– Subtraction – Brian Urlacher, Middle Linebacker.  The face of the franchise and GM Phil Emery couldn’t come to an agreement on his worth, and the team announced in mid-March that Urlacher would not be returning. Age and health concerns were no doubt the reason for this decision, and as of now Urlacher has not found a new home in the NFL.
– Subtraction – Nick Roach, Outside Linebacker.  Roach was a steady contributor on defense along side Urlacher and Lance Briggs, and the Raiders offered him more money than the Bears to anchor their LB corp.  Can’t blame the guy for taking a bigger offer to be the captain of a team’s defense, he’ll be missed.
– Subtraction – Israel Idonije, Defensive End – Idonije was starting to age (32yrs) and slow, but he still had 40 tackles, 7.5 sacks, and a forced fumble last year. Presumably he wanted more money to return than the Bears were willing to pay him and the team is making a clear effort to get younger all around.
– Subtraction – Lance Louis, Guard.  Louis was often regarded as perhaps the best functioning lineman on the Bears o-line this past season.  Consistent in coverage, especially run blocking, the Bears were high in Louis before he tore his ACL in week 12 of last year.  He went to the Dolphins for one year and $1.6 million, with only $100k guaranteed, which makes you think the Bears really didn’t believe he’d recover from his injury in a time frame they deemed acceptable.
– Subtractions – Kellen Davis & Matt Spaeth, Tight End.  Spaeth was mostly a big body to try to aide our offensive line in pushing the pile, and Kellen Davis was rightfully called “butterfingers.” This perhaps may prove to be addition BY subtraction.
– Addition – Jermon Bushrod, Tackle.  Signed from the Saints and reunited with coach Aaron Kromer, who is now the Bears offensive coordinator/line coach, Bushrod is expected to anchor the Bears line at Left Tackle where he started 62 games for the Saints.  He won a Super Bowl with the Saints, and is a two-time Pro Bowler.  Hopefully will keep Cutler upright from the blindside.
– Addition – Martellus Bennett, Tight End. Signed from the Giants, where he started 16 games, with 55 receptions, 626 yards, and 5 TDs.  A big bodied TE who prides himself on being a “complete TE,” being able to catch and block. Presents match-up issues against corners and linebackers with his size, speed, and athleticism. Brings the Bears into the new offensive era of the NFL where the TE is a feared receiver and play-maker.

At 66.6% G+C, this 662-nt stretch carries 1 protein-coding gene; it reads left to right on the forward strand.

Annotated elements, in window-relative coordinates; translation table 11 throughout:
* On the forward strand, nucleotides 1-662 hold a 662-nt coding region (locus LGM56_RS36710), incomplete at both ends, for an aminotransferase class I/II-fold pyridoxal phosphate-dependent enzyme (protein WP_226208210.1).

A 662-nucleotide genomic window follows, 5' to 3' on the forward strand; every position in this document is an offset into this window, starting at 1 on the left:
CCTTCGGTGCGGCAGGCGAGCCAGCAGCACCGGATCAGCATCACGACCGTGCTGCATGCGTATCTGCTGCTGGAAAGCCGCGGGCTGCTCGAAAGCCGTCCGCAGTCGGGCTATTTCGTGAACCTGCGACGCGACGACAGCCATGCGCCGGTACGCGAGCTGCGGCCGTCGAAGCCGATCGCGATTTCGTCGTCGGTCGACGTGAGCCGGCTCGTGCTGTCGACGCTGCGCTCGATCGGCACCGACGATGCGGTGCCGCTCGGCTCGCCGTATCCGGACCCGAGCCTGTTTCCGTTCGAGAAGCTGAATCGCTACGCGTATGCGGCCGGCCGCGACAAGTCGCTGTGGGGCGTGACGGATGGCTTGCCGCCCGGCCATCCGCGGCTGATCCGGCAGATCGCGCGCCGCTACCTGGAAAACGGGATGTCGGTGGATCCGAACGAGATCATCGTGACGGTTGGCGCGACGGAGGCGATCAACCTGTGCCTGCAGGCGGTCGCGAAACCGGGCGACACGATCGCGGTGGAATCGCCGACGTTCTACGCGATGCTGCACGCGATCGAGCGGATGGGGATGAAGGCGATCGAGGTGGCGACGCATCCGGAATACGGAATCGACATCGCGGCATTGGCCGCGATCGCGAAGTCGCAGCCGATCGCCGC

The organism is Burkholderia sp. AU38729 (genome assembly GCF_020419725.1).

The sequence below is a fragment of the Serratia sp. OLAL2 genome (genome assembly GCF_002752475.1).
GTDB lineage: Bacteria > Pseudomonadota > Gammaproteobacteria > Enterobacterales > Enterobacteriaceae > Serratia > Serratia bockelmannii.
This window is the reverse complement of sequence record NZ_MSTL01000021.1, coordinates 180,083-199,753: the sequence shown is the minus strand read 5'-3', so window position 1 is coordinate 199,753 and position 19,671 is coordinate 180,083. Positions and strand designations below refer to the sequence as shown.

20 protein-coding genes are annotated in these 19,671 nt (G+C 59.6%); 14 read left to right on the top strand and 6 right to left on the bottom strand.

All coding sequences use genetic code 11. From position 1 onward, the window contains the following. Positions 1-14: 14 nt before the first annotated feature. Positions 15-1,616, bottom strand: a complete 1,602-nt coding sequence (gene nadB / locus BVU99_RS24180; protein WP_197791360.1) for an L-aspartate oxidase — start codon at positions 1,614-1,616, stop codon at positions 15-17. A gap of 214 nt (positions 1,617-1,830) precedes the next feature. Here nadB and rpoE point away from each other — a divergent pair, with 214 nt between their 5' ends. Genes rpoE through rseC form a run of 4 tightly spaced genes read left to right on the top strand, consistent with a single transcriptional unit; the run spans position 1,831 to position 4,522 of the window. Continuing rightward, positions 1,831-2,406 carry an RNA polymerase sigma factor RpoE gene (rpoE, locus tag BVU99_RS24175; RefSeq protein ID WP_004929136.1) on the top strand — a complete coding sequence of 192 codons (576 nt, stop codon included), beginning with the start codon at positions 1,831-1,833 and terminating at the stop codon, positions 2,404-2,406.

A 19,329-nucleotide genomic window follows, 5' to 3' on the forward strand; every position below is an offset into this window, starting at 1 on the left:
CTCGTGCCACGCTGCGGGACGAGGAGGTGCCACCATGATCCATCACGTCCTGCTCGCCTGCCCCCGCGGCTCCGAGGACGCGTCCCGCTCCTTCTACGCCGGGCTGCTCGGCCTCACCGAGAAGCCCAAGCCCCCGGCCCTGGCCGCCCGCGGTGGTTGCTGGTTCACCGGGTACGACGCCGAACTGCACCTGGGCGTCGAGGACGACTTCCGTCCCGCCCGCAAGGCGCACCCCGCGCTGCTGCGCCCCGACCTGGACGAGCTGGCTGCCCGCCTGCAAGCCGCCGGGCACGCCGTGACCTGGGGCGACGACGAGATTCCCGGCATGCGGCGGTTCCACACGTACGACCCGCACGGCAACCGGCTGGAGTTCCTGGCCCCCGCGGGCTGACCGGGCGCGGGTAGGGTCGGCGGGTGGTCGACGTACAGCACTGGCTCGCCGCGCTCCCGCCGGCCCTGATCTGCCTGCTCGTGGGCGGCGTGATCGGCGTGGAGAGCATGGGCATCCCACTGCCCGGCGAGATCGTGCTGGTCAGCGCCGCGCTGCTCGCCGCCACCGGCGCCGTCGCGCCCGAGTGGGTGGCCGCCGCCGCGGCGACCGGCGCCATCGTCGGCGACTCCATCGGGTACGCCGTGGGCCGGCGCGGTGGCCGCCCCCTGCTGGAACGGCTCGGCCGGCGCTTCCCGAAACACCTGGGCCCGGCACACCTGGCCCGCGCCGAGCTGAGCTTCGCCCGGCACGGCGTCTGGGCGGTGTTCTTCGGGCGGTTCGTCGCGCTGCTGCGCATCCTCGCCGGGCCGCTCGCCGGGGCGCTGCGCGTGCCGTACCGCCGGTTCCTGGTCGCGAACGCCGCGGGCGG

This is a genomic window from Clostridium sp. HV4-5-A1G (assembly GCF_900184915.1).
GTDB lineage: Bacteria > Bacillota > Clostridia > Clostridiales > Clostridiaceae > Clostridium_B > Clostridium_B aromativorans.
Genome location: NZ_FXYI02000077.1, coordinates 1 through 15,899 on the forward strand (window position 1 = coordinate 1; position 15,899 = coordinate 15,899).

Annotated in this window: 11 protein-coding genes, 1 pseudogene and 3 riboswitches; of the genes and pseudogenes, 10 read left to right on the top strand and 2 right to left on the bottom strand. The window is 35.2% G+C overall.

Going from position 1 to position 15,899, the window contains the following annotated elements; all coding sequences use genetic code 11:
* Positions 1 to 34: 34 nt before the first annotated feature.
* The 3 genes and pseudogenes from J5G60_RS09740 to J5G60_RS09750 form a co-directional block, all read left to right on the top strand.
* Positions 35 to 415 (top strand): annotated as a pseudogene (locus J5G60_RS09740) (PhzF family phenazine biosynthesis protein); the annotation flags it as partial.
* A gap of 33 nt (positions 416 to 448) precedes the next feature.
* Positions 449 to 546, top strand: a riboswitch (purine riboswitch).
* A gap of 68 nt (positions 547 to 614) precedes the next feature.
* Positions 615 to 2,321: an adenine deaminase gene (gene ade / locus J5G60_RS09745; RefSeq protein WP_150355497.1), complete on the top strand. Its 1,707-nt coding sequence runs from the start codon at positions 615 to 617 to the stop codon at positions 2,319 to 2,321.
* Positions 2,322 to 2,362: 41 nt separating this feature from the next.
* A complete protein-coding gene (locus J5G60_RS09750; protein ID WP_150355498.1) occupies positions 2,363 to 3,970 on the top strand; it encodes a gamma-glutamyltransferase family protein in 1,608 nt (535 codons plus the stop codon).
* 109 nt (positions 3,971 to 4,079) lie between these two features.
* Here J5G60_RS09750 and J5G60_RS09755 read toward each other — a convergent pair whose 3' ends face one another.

– Addition – Turk McBride, Defensive End.  Spent the last 2 years in New Orleans, will presumably take the place of departed Israel Idonije and rotate in to spell Peppers and McClellin.
– Addition – D.J. Williams, Linebacker.  Coming from the Broncos, Williams was suspended most of last season for violating the league’s substance abuse policy, so he should be well rested and eager to prove himself back on the field. In the previous 8 years with Denver, he registered 810 tackles, with 617 solo and 193 assists, 20.5 sacks, 2 interceptions, and 13 forced fumbles. He’ll presumably take Urlacher’s role in the defense this year, unless we address this position in the draft and Williams can slide outside.
– Addition – Joe Anderson, Linebacker.  Anderson can play the outside linebacker position vacated by Roach, or can add depth should we add a starting LB in the draft.  He spent 7 years in Carolina, with his best seasons being 2010 and 2011, with 199 tackles, 5 sacks, 3 interceptions, and 6 forced fumbles.
– Addition – Matt Slauson, Guard.  Slauson started at Left Guard the past 3 seasons for the New York Jets.  It’s only a one year deal, but Slauson is only 27, so perhaps the Bears want to see what they’ve got in him first and Slauson is doing the “one year audition” contract where he’ll try to earn a long-term deal from someone based on his performance this season.  He’ll be in Chicago to compete for a starting spot.
– Retention – Henry Melton, Defensive Tackle. Melton signed the Franchise Tag this year, but the Bears have until July 15th to still work out a long term deal, which allows them to sign their draft picks and then see what the cap numbers look like the next few years.
– Retentions – Nate Collins, DT. Jonathan Scott, OT. Kelvin Hayden, CB. Josh McCown, QB.

4)  So, what are the team’s current needs?